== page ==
Necessary meaning of

THE USE OF THE WORD, ‘NECESSARY’ BY SUPREME COURT

Before parting with this judgment, it is necessary to consider the decision of this Court in the case of Jalai Suguna (deceased) through L.Rs. vs. Satya Sai Central Trust and others, ((2008) 8 SCC 521) cited by the learned senior counsel for the appellant. In Jalai Suguna (supra), this Court held that the intestate heir (husband) and the testamentary legatees (nieces and nephews), seeking impleadment as the heirs of the deceased respondent in an appeal have to be brought on record before the Court can proceed further in the appeal. Furthermore, in that decision it was also held that a legatee under a Will, who intends to represent the estate of the deceased testator, being an intermeddler with the estate of the deceased testator, will be a legal representative. In view of the aforesaid discussions and in view of the decision reported in Jalai Suguna (supra), we are also of the view that in an eviction proceeding, when a legatee under a Will intends to represent the interest of the estate of the deceased testator, he will be a legal representative within the meaning of Section 2(11) of Code of Civil Procedure, for which it is not necessary in an eviction suit to decide whether the Will on the basis of which substitution is sought for, is a suspicious one or that the parties must send the case back to the probate Court for a decision whether the Will was genuine or not.[AIR 2010 SC 344 ]

Reference may be made to Section 311 of the Code which reads as follows : “311. Power to summon material witness, or examine person present. – Any Court may, at any stage of any inquiry, trial or other proceeding under this Code, summon any person as a witness or examine any person in attendance, though not summoned as a witness or recall and re-examine any person if his evidence appears to it to be essential to the just decision of the case.”The section is manifestly in two parts. Whereas the word used in the first part is “may”, the second part uses “shall”. In consequences, the first part gives purely discretionary authority to a Criminal Court and enables it at any stage of an enquiry, trial or proceeding under the Code (a) to summon any one as a witness, or (b) to examine any person present in Court, or (c) to recall and re-examine any person whose evidence has already been recorded. On the other hand, the second part is mandatory and compels the Court to take any of the aforementioned steps if the new evidence appears to it essential to the just decision of the case. This is a supplementary provision enabling, and in certain circumstances imposing on the Court duty of examining a material witness who would not be brought before it. It is couched in the widest possible terms and calls for no limitation, either with regard to the stage at which the powers of the Court should be exercised, or with regard to the manner in which it should be exercised. It is not only the prerogative but also the plain duty of a Court to examine such of those witnesses as it considers absolutely necessary for doing justice between the State and the subject. There is a duty cast upon the Court to arrive at the truth by all lawful means and one of such means is the examination of witnesses of its own accord when for certain obvious reasons either party is not prepared to call witnesses who are known to be in a position to speak important relevant facts.[AIR 2009 SC 69 ]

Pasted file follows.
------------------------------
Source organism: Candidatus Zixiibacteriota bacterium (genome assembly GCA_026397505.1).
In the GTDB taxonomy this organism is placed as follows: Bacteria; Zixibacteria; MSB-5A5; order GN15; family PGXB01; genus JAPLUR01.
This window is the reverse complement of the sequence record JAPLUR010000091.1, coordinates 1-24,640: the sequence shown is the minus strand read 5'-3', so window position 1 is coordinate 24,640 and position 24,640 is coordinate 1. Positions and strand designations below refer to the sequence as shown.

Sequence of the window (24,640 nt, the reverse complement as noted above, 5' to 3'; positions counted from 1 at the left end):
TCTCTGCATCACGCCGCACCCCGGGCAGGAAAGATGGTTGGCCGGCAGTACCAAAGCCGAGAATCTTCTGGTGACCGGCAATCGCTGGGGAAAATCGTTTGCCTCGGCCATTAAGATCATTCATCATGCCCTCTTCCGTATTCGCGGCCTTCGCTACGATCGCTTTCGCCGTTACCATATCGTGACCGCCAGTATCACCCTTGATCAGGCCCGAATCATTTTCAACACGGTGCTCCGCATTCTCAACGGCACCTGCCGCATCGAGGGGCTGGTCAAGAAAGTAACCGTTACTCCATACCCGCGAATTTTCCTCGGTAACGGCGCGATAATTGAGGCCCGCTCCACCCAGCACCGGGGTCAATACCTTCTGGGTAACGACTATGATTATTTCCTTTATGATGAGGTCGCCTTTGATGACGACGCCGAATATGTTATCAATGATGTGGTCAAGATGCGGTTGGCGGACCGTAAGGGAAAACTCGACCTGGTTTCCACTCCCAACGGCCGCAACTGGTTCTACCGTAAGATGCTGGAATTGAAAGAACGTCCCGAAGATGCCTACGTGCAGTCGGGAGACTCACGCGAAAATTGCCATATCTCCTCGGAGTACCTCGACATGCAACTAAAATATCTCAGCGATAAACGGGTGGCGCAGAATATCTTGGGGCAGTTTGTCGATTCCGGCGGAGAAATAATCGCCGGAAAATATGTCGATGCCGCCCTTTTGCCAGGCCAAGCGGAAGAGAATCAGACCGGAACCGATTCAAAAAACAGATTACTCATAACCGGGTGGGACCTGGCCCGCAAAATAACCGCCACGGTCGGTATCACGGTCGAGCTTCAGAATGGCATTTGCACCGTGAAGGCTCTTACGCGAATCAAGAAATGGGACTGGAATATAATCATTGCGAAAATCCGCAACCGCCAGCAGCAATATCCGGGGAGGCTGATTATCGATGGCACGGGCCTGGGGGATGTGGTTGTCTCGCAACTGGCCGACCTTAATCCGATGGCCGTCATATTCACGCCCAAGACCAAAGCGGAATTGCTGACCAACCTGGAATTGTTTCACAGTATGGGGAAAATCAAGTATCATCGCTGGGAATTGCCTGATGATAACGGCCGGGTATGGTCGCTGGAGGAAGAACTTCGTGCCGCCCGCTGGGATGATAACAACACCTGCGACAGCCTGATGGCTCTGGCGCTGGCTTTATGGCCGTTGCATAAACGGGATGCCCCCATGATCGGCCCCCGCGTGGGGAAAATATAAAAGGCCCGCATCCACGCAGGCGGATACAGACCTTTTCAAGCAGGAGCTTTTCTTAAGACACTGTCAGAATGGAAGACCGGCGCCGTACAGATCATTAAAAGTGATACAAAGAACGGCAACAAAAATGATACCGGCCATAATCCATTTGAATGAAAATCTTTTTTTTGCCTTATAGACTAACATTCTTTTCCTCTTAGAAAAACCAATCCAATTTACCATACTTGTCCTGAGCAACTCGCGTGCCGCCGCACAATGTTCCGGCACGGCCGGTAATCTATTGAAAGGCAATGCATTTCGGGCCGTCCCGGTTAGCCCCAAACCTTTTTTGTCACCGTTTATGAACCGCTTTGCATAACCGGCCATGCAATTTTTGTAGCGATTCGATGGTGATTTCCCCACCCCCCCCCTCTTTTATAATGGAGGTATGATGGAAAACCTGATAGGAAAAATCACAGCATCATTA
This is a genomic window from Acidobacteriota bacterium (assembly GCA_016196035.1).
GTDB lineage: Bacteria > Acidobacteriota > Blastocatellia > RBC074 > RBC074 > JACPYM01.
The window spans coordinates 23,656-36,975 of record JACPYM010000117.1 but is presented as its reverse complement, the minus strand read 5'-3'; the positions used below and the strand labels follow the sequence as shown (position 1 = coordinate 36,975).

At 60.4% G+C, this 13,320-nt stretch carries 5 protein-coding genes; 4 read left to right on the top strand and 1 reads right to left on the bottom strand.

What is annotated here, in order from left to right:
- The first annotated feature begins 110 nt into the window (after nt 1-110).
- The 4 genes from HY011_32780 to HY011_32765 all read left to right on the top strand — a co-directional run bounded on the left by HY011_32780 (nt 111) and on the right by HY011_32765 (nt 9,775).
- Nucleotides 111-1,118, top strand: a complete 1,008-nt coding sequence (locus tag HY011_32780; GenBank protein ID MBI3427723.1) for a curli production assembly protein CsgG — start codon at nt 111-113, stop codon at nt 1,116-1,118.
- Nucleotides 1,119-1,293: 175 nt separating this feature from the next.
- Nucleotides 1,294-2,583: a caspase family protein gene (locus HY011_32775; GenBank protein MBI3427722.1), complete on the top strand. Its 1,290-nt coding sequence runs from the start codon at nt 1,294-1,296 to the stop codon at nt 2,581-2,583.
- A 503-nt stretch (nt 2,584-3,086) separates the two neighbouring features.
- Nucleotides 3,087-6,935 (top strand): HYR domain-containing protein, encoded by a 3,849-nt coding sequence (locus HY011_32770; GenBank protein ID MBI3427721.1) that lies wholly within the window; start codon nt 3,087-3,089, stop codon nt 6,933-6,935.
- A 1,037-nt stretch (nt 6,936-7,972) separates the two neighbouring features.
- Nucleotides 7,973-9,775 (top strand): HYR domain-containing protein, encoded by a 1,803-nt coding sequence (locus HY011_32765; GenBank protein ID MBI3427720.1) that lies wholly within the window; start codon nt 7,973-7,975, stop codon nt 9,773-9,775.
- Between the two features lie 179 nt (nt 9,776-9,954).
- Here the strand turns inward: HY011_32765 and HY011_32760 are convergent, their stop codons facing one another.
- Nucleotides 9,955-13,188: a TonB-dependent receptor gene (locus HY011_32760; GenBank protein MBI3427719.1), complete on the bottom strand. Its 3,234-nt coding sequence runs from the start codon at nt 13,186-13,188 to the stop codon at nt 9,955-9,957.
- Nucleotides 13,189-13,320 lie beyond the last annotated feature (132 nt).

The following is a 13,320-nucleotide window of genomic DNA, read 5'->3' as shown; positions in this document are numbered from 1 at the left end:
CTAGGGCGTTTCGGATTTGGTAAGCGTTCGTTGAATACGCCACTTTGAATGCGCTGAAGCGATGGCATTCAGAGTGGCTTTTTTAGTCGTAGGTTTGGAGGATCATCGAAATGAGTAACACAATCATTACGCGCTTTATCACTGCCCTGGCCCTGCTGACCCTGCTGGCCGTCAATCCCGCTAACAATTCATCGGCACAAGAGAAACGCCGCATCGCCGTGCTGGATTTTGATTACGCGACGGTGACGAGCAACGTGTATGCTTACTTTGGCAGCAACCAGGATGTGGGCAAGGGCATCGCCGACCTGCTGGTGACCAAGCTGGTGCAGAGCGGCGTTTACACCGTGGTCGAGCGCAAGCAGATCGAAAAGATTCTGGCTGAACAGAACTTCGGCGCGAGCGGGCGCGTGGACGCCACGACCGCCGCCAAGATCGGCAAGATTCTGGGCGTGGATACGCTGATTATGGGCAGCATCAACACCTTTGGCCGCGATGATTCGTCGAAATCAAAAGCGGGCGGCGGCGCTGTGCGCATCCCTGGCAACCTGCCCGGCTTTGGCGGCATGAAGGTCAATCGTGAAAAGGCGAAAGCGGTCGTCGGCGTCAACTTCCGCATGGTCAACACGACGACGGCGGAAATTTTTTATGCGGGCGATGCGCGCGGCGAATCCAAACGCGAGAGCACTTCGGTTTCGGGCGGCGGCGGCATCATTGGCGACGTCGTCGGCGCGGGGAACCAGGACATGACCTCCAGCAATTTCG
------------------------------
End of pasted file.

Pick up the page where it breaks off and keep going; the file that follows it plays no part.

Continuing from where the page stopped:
The provision defines robbery which is theft or extortion when caused with violence of death, hurt or wrongful restraint. When there is no theft committed, then as a natural corollary there cannot be robbery. Robbery is only an aggravated form of offence of theft or extortion. Aggravation is in the use of violence of death, hurt or restraint. Violence must be in course of theft and not subsequently. It is not necessary that violence actually should be committed but even attempt to commit it is enough[AIR 2008 SC 1199 ]